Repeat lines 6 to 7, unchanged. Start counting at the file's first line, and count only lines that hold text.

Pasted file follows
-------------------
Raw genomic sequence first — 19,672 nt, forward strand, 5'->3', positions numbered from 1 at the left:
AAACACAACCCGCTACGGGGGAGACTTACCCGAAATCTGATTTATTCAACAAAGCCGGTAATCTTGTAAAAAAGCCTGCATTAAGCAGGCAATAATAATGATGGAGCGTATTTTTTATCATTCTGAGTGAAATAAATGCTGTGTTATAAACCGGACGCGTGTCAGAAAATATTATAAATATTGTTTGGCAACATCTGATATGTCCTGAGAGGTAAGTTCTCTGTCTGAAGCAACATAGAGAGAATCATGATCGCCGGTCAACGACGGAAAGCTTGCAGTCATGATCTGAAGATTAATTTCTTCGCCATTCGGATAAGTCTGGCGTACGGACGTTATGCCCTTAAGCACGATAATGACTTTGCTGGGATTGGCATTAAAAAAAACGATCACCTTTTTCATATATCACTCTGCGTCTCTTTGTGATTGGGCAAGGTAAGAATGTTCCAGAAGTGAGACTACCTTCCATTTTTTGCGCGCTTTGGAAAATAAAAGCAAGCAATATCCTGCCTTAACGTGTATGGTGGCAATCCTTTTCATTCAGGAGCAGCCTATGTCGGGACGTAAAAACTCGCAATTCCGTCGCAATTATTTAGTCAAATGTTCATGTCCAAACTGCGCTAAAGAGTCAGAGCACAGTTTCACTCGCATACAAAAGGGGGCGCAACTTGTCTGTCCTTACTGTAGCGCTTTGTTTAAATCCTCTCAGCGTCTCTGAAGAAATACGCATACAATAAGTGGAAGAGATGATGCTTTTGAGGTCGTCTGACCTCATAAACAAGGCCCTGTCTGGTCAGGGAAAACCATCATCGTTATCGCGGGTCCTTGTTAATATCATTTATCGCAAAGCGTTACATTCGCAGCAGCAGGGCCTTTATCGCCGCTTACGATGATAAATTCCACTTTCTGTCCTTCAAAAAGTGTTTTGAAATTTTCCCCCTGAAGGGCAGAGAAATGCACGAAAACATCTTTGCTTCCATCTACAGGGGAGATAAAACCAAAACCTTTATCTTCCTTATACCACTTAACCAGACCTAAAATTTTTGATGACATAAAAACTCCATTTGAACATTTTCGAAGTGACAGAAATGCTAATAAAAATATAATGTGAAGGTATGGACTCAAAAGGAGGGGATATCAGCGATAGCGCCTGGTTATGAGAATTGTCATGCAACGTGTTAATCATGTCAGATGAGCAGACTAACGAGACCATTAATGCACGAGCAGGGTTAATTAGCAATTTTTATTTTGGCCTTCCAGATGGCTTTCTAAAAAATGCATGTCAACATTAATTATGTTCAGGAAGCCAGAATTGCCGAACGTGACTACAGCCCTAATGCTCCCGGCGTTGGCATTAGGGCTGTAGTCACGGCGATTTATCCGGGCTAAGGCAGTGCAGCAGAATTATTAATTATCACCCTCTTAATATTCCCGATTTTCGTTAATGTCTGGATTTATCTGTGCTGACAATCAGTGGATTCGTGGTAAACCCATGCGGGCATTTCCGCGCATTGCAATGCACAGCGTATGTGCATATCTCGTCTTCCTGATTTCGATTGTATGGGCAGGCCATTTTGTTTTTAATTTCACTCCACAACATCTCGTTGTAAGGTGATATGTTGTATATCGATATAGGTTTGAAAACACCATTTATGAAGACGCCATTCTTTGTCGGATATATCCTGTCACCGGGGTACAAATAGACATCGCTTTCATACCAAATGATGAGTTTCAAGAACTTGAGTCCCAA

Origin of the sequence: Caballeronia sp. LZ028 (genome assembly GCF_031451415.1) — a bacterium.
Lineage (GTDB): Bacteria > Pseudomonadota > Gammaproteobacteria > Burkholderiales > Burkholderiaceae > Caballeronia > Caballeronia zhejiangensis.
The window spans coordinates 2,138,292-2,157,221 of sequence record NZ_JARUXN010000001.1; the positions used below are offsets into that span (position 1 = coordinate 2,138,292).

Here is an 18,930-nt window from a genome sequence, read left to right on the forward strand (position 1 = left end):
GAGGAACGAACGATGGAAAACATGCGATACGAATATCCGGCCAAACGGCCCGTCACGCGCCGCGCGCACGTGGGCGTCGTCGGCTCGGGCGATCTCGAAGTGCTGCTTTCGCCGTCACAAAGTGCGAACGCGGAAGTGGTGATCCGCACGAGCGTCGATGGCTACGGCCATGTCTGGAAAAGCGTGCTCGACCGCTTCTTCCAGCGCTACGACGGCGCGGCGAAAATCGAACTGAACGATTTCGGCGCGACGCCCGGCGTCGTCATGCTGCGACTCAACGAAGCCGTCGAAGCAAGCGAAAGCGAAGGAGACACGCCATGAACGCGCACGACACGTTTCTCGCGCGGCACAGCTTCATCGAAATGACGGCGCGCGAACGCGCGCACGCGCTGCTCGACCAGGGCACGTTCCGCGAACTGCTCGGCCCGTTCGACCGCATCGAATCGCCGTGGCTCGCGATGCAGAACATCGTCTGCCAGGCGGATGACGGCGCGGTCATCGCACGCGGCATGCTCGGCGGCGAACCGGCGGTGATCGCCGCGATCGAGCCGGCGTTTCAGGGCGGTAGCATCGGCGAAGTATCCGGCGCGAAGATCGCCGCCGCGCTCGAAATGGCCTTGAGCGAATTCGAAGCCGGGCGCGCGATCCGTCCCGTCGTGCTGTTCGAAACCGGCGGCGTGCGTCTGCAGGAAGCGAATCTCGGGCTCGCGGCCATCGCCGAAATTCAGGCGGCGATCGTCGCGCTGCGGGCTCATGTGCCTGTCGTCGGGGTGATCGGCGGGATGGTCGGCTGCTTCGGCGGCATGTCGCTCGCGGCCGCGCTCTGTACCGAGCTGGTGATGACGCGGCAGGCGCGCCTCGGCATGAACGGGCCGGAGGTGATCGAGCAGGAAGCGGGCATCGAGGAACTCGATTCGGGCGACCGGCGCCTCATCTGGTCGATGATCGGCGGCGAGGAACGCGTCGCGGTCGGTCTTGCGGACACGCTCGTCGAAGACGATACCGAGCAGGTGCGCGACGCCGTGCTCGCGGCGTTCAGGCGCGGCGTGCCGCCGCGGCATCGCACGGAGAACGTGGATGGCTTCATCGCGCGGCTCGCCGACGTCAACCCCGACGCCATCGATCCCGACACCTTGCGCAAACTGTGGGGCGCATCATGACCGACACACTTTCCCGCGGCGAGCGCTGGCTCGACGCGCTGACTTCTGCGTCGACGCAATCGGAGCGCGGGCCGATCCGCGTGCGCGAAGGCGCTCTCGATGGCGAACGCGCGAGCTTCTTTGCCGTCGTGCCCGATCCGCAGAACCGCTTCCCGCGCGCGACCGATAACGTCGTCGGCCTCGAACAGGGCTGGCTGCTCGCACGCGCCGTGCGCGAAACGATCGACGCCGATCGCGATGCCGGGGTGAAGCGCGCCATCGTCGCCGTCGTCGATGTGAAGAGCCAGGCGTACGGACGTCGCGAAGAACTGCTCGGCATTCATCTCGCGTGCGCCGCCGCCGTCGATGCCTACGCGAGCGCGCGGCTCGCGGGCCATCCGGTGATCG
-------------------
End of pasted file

Here is an 18,930-nt window from a genome sequence, read left to right on the forward strand (position 1 = left end):
GAGGAACGAACGATGGAAAACATGCGATACGAATATCCGGCCAAACGGCCCGTCACGCGCCGCGCGCACGTGGGCGTCGTCGGCTCGGGCGATCTCGAAGTGCTGCTTTCGCCGTCACAAAGTGCGAACGCGGAAGTGGTGATCCGCACGAGCGTCGATGGCTACGGCCATGTCTGGAAAAGCGTGCTCGACCGCTTCTTCCAGCGCTACGACGGCGCGGCGAAAATCGAACTGAACGATTTCGGCGCGACGCCCGGCGTCGTCATGCTGCGACTCAACGAAGCCGTCGAAGCAAGCGAAAGCGAAGGAGACACGCCATGAACGCGCACGACACGTTTCTCGCGCGGCACAGCTTCATCGAAATGACGGCGCGCGAACGCGCGCACGCGCTGCTCGACCAGGGCACGTTCCGCGAACTGCTCGGCCCGTTCGACCGCATCGAATCGCCGTGGCTCGCGATGCAGAACATCGTCTGCCAGGCGGATGACGGCGCGGTCATCGCACGCGGCATGCTCGGCGGCGAACCGGCGGTGATCGCCGCGATCGAGCCGGCGTTTCAGGGCGGTAGCATCGGCGAAGTATCCGGCGCGAAGATCGCCGCCGCGCTCGAAATGGCCTTGAGCGAATTCGAAGCCGGGCGCGCGATCCGTCCCGTCGTGCTGTTCGAAACCGGCGGCGTGCGTCTGCAGGAAGCGAATCTCGGGCTCGCGGCCATCGCCGAAATTCAGGCGGCGATCGTCGCGCTGCGGGCTCATGTGCCTGTCGTCGGGGTGATCGGCGGGATGGTCGGCTGCTTCGGCGGCATGTCGCTCGCGGCCGCGCTCTGTACCGAGCTGGTGATGACGCGGCAGGCGCGCCTCGGCATGAACGGGCCGGAGGTGATCGAGCAGGAAGCGGGCATCGAGGAACTCGATTCGGGCGACCGGCGCCTCATCTGGTCGATGATCGGCGGCGAGGAACGCGTCGCGGTCGGTCTTGCGGACACGCTCGTCGAAGACGATACCGAGCAGGTGCGCGACGCCGTGCTCGCGGCGTTCAGGCGCGGCGTGCCGCCGCGGCATCGCACGGAGAACGTGGATGGCTTCATCGCGCGGCTCGCCGACGTCAACCCCGACGCCATCGATCCCGACACCTTGCGCAAACTGTGGGGCGCATCATGACCGACACACTTTCCCGCGGCGAGCGCTGGCTCGACGCGCTGACTTCTGCGTCGACGCAATCGGAGCGCGGGCCGATCCGCGTGCGCGAAGGCGCTCTCGATGGCGAACGCGCGAGCTTCTTTGCCGTCGTGCCCGATCCGCAGAACCGCTTCCCGCGCGCGACCGATAACGTCGTCGGCCTCGAACAGGGCTGGCTGCTCGCACGCGCCGTGCGCGAAACGATCGACGCCGATCGCGATGCCGGGGTGAAGCGCGCCATCGTCGCCGTCGTCGATGTGAAGAGCCAGGCGTACGGACGTCGCGAAGAACTGCTCGGCATTCATCTCGCGTGCGCCGCCGCCGTCGATGCCTACGCGAGCGCGCGGCTCGCGGGCCATCCGGTGATCG